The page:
Writing in Foreign Policy, three distinguished members of the foreign policy establishment—Hal Brands of Johns Hopkins, Steven Cook of the Council on Foreign Relations, and Ken Pollack of the American Enterprise Institute—have issued a warning: Don't look now, but President Trump appears intent on repudiating the Carter Doctrine. If he does, all the great successes achieved by U.S. policy in the Persian Gulf over the past several decades will be lost. This, they want you to believe, would be a terrible thing.
There is an alternative view and it goes like this: Dating from January 1980, the Carter Doctrine was a catastrophic error. Leading directly to the progressive militarization of U.S. policy in the Gulf, it has produced bloodshed, grief, and instability. Pursuant to the terms of the Carter Doctrine, the United States has spent trillions and sustained tens of thousands of casualties. We killed even more. By adhering to the Carter Doctrine, the United States has sown chaos across much of the region while inadvertently promoting radical Islamist terror. Should you be curious about why 9/11 happened, tracing U.S. efforts to implement the Carter Doctrine would be a good place to begin your inquiry.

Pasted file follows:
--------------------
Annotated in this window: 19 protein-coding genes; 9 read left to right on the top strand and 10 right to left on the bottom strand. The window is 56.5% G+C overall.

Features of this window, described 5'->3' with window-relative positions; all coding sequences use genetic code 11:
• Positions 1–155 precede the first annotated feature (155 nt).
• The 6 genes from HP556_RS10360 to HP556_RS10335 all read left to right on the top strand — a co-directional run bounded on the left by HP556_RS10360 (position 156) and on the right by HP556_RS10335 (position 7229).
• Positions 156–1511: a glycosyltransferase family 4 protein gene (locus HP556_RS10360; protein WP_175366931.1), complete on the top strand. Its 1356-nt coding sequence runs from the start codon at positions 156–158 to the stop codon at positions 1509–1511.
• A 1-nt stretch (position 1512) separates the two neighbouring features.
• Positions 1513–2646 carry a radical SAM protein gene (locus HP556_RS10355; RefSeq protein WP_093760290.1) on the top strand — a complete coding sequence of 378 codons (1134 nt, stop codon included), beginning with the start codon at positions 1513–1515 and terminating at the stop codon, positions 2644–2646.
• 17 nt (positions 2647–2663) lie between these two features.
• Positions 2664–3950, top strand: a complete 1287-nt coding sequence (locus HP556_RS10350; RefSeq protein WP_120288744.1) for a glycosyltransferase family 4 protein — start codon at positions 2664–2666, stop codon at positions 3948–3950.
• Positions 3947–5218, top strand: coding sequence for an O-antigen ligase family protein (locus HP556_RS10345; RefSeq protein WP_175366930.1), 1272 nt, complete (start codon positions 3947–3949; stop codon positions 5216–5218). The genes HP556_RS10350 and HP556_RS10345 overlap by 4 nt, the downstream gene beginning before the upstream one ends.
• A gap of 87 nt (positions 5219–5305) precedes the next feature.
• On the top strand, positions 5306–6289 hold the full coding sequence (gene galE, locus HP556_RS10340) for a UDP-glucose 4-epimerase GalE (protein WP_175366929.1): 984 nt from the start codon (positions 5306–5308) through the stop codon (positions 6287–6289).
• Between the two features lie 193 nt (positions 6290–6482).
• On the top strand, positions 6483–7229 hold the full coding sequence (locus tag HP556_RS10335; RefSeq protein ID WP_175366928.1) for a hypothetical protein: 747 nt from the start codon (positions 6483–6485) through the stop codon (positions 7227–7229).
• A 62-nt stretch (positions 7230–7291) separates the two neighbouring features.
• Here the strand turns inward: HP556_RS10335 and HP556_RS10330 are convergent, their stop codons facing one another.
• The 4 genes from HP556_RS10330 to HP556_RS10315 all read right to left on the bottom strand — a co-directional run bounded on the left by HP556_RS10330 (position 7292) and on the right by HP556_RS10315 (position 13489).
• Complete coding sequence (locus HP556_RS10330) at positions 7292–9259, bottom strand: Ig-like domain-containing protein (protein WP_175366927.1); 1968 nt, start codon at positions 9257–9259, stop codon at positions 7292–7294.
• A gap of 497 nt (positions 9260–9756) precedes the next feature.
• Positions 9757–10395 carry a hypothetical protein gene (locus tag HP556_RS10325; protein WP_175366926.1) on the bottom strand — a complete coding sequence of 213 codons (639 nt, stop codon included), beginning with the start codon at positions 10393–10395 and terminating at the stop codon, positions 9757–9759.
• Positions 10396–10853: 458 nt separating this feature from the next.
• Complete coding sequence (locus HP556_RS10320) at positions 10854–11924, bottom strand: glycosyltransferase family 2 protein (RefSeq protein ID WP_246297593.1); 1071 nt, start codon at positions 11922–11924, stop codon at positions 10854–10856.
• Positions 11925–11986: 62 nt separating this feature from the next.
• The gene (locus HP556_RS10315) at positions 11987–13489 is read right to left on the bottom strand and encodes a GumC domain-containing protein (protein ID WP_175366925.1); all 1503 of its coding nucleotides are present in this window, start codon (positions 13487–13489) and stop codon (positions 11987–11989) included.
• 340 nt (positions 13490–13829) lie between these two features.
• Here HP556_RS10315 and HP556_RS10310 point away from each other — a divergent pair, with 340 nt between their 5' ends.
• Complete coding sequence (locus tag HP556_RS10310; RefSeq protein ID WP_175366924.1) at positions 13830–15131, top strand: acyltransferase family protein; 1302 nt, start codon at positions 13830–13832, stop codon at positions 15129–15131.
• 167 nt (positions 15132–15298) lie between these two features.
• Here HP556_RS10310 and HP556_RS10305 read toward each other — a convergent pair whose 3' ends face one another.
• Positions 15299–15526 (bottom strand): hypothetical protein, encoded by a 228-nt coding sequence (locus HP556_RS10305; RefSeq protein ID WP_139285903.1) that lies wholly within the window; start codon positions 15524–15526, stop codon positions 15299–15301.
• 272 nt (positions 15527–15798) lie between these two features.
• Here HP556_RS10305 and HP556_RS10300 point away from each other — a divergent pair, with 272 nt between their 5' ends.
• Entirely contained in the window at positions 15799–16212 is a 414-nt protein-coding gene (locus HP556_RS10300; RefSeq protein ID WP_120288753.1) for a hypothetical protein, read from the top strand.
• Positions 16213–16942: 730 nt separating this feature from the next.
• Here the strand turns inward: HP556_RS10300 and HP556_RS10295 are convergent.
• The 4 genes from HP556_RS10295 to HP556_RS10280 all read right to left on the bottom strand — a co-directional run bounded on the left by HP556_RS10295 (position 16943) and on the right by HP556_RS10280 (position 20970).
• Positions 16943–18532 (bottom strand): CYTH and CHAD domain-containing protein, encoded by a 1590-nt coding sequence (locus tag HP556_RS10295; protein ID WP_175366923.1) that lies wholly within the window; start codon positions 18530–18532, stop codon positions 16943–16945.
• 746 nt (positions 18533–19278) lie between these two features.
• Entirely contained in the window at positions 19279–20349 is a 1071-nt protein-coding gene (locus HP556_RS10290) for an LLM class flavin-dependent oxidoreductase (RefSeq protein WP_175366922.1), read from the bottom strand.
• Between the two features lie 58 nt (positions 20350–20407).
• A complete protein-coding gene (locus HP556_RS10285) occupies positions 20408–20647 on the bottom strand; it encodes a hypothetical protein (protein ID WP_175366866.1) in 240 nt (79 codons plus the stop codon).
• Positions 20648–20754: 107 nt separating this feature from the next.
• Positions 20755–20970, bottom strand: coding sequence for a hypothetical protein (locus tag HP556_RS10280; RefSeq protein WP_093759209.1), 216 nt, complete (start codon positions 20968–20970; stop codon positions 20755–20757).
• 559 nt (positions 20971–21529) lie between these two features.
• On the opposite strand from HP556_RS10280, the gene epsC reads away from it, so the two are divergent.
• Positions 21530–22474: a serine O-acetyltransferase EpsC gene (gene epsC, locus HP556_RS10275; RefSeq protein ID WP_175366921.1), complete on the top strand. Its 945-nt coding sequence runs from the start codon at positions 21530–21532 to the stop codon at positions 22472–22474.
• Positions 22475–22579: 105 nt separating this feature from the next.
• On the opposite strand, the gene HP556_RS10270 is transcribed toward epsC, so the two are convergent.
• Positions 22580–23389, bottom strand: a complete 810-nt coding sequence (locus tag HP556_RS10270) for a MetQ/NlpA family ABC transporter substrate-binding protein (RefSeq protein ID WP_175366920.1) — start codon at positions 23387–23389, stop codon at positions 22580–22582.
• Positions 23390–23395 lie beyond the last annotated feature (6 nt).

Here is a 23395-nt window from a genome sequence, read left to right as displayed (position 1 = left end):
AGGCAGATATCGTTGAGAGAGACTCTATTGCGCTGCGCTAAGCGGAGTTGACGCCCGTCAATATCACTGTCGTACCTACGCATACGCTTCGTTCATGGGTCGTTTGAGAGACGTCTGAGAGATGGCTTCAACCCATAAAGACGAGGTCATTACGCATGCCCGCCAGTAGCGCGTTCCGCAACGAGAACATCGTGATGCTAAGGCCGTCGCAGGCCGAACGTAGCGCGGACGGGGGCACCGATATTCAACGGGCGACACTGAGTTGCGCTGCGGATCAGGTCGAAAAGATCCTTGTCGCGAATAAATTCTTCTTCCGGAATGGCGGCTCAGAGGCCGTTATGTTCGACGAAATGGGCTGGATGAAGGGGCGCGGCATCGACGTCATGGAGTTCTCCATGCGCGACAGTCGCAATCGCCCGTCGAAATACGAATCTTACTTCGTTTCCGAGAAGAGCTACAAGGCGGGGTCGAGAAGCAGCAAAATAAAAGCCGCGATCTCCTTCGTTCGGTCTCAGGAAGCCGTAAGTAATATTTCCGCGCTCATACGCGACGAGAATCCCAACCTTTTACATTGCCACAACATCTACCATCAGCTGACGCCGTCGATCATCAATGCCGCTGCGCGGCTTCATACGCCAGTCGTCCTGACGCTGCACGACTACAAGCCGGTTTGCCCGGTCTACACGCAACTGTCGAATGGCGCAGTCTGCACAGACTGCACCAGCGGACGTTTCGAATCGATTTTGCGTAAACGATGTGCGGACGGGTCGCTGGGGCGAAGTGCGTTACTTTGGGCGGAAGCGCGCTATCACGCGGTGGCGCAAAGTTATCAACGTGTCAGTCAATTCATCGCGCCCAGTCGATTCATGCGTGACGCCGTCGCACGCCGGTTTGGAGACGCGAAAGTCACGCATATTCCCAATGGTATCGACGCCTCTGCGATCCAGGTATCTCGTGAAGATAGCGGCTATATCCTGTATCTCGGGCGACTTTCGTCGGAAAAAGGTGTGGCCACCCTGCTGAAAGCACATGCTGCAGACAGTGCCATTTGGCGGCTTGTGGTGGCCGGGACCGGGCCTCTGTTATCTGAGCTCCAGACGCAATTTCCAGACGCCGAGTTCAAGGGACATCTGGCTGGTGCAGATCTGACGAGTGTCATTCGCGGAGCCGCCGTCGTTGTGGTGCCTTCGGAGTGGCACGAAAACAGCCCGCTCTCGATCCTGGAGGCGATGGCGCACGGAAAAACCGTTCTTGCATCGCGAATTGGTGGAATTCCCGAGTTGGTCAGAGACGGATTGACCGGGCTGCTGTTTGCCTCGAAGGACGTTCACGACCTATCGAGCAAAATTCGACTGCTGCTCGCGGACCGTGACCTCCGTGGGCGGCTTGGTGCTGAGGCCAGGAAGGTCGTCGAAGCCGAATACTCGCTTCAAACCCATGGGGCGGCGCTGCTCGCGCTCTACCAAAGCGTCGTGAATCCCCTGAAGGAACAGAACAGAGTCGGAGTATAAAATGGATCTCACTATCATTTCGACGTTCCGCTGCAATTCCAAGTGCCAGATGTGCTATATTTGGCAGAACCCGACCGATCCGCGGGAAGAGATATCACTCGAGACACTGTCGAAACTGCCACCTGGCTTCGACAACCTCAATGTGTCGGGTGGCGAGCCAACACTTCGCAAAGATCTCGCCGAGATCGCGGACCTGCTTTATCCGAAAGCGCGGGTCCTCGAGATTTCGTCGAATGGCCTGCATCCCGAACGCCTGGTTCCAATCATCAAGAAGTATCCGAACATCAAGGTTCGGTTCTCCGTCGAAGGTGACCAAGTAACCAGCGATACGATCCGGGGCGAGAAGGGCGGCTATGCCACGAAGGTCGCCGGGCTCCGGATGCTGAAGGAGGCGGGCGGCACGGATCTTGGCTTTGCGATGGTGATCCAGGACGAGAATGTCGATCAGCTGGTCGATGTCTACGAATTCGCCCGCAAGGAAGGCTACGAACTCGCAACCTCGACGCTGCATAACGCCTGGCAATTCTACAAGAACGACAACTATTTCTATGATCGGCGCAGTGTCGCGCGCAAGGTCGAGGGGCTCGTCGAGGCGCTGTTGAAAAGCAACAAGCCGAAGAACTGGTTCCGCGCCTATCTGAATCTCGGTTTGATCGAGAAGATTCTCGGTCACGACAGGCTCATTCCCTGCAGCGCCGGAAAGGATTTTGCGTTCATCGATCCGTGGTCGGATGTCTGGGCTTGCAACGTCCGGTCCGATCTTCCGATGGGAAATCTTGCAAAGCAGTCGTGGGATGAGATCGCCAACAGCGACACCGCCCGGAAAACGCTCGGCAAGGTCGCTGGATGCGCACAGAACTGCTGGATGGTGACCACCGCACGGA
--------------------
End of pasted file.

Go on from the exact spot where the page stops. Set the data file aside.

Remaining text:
You won't hear any of that from the triumvirate of Brands, Cook, and Pollack. Theirs is a good news story —at least until Trump started screwing things up. Acting in accordance with the Carter Doctrine, they write, "the United States established and upheld the basic rules of conduct in the region." Making that claim with a straight face requires ignoring a) U.S. support for Saddam Hussein during Iraq's war of aggression against Iran, which began the very year of the Carter Doctrine's promulgation; b) the vicious U.S. sanctions imposed on Iraq throughout the 1990s, punishing not Saddam, but the Iraqi people, c) the Axis of Evil cynically devised to create a fictitious rationale for attacking nations without any involvement in 9/11, d) the flagrantly illegal and reckless U.S. invasion of Iraq dating from 2003; e) the rise of ISIS and various Al Qaeda offshoots as a direct consequence of that failed war; and f) the embrace of assassination as an instrument of statecraft.